Finally, after 2 boxes of shotgun shells, he kills his second bird but it fell thirty yards deep into some very thick cactus and mesquite. Queenie plows through the thorns and locates the bird. I couldn't see her very well but she seemed to be just standing there. I yelled for her but she wouldn't come so I kneeled down to see her better...she was just licking her lips with a tell tale sign on her lips, a single quail feather..."Awe crap!" I uttered before thinking to which my client says "WHAT???". So with a bit of disappoinŽent in my voice I said "Sir, I'm really sorry to say this and I apologize for ole Queenie's manners, but she just ate half your daily kill." He was visibly upset but what could I do? It was Queenie's first retrieve of the year!
Queenie thrilled us all for 3 seasons. She would find birds in the darndest of places and she would hold her point forever. Once, a friend of mine and I lost her near a creek that was bordered by a thick CRP field. We searched for 20 minutes. We called, whistled, cussed, shot our guns several times and could not find her. Finally we ventured away from the creeks edge where we last saw her and found her about 75 yards out on point. Her head was flattened out down low to the ground with her back up thus thrusting her butt and twelve o'clock tail straight up into the blowing Indian grass.
I told my customers, "Queenie thinks she's a Brittany! See how she hunts so great to the foot handler?" Queenie loved to be petted too which I found to be odd as most pointers that I'd ever met didn't care about it much.
One day this past hunting season, I noticed Queenie was off her feed . I began to worry. I started to feed her nothing but canned food to encourage her to eat but she was losing weight. I had loaded her up to hunt with me early one morning to go on a guided hunt. I had hoped she was feeling better. At noon, I decided to see if she wanted to hunt. She wanted to but walked gingerly and couldn't go far. It was obvious that this was serious.
My wife (Debbie) had stopped by for lunch out at the ranch and I told her that I thought Queenie was really sick. I called the Vet on my cell phone and made arrangements for Debbie to take her straight over to be seen . I picked up Queenie carefully in my arms and she groaned. It was a deep groan and at that moment, I knew it was over.
I placed her on my hunting jacket in the back of our suburban very carefully. She moaned a bit more, curled up and looked pitifully at me as if saying "Is this it daddy?". It was hard to fight back my tears in front of my customers and wife. I had to walk to the rear of the barn to cry so that no one would observe me. I wept for my pointer.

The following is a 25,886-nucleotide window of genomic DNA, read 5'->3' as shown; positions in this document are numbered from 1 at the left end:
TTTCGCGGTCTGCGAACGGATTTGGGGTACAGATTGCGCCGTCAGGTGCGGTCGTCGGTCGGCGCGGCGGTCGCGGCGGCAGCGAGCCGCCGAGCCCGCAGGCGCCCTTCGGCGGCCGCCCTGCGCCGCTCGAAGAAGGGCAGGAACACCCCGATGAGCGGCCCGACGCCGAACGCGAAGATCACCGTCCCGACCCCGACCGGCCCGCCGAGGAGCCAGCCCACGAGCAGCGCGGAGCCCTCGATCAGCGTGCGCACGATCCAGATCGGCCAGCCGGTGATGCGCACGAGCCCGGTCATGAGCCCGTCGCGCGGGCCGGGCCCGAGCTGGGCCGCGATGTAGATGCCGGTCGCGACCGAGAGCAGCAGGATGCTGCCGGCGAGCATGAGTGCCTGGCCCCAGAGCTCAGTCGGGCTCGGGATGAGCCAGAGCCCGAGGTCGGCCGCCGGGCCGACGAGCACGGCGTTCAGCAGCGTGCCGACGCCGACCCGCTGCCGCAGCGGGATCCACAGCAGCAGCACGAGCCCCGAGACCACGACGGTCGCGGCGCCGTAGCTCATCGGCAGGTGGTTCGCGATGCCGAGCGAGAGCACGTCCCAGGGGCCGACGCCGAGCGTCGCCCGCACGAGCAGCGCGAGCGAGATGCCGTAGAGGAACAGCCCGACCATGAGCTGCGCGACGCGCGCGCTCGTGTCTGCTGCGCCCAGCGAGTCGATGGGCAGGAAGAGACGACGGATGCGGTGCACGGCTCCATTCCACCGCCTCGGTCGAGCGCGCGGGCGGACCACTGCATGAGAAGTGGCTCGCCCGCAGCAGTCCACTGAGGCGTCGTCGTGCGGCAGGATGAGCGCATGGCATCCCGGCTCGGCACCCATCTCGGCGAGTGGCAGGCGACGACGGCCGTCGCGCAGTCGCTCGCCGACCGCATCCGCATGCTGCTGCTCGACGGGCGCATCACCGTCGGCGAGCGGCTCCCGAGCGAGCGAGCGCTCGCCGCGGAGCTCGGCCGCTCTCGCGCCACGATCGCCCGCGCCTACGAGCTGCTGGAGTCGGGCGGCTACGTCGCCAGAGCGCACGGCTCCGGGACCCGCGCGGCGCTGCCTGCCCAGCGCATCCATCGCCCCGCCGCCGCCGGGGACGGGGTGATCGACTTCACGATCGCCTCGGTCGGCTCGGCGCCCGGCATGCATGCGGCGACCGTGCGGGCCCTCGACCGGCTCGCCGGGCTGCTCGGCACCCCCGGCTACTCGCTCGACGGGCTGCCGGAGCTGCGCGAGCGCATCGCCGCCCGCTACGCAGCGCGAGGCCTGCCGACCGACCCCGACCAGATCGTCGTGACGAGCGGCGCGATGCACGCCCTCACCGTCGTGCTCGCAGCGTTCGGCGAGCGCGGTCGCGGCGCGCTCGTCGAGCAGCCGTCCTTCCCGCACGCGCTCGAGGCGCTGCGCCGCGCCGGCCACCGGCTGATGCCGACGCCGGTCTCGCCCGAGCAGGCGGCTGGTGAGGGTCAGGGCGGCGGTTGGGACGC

The pointer that started out as a 75 dollar walk-on extra hand had stolen my heart. My wife returned a couple hours later with the news. She didn't have to say it, I knew.
Dr. Swening had to lay her to rest as she was having congestive heart failure. He said that there wasn't much that we could do considering her age of 13 years. My wife bore the responsibility of having my one and only favorite pointer die in her arms because I had customers and had continue on my hunt.
Rusty helped me bury Queenie that evening. It was hard, real hard. Rusty owned Zeb who had died just a month earlier. Zeb died in October unexpectedly then Queenie in November of old age. We both wept for Queenie then again for Zeb. We spoke of how the two dogs worked so well together.
Rusty said "Dave, I don't know if I can take another dog passing away. It's too hard" to which I told him "Rusty, dogs don't live as long as us and sometimes, even the special ones, die unexpectedly and too early for us (I had immediate thoughts of my beloved Missy that I wrote a memorial to on this website) . The overwhelming sadness we feel now is only a small price that we pay for the gift of great dogs."
Now Queenie has a special resting place in my personal gun dog hall of fame cemetery located here on my ranch. She is just downwind of Zeb who rests there too. I buried her downwind of Zeb because one of my favorite memories is of Queenie staunchly honoring Zeb on a wild quail hunt here in Texas (pictured below). They worked well together as Zebs' nose was outstanding too. If there were birds to be found, you could bet good money that one of those two would find 'em.
Queenie's tombstone is a large flat stone left over from building our house. It's shaped like a heart and it stands tall marking the spot of one, just one, pointer that I truly loved.
Y'all take care and give your dog a fancy treat for me.
A Client's and friend's comments about Queenie: